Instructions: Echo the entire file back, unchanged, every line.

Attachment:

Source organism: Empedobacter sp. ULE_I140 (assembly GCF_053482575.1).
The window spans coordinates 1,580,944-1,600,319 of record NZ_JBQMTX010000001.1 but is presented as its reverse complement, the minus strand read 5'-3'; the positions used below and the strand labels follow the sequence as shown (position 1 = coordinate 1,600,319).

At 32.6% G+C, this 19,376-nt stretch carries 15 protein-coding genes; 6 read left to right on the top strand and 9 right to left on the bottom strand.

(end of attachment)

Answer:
Source organism: Empedobacter sp. ULE_I140 (assembly GCF_053482575.1).
The window spans coordinates 1,580,944-1,600,319 of record NZ_JBQMTX010000001.1 but is presented as its reverse complement, the minus strand read 5'-3'; the positions used below and the strand labels follow the sequence as shown (position 1 = coordinate 1,600,319).

At 32.6% G+C, this 19,376-nt stretch carries 15 protein-coding genes; 6 read left to right on the top strand and 9 right to left on the bottom strand.